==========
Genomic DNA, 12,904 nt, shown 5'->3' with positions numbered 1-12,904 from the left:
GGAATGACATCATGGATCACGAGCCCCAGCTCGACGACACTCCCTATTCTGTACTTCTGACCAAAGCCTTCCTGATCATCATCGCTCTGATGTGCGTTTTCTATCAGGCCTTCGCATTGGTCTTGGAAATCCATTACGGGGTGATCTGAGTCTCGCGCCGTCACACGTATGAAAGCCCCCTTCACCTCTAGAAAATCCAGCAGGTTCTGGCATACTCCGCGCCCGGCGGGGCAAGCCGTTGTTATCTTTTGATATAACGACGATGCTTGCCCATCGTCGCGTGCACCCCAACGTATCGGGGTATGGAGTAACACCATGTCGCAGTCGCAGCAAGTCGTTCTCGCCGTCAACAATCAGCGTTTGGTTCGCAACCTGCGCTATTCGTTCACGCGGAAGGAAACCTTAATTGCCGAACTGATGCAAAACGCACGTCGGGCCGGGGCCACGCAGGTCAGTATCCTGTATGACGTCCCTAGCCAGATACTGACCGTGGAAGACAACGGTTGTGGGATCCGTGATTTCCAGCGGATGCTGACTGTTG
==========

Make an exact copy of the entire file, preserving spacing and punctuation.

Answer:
Genomic DNA, 12,904 nt, shown 5'->3' with positions numbered 1-12,904 from the left:
GGAATGACATCATGGATCACGAGCCCCAGCTCGACGACACTCCCTATTCTGTACTTCTGACCAAAGCCTTCCTGATCATCATCGCTCTGATGTGCGTTTTCTATCAGGCCTTCGCATTGGTCTTGGAAATCCATTACGGGGTGATCTGAGTCTCGCGCCGTCACACGTATGAAAGCCCCCTTCACCTCTAGAAAATCCAGCAGGTTCTGGCATACTCCGCGCCCGGCGGGGCAAGCCGTTGTTATCTTTTGATATAACGACGATGCTTGCCCATCGTCGCGTGCACCCCAACGTATCGGGGTATGGAGTAACACCATGTCGCAGTCGCAGCAAGTCGTTCTCGCCGTCAACAATCAGCGTTTGGTTCGCAACCTGCGCTATTCGTTCACGCGGAAGGAAACCTTAATTGCCGAACTGATGCAAAACGCACGTCGGGCCGGGGCCACGCAGGTCAGTATCCTGTATGACGTCCCTAGCCAGATACTGACCGTGGAAGACAACGGTTGTGGGATCCGTGATTTCCAGCGGATGCTGACTGTTG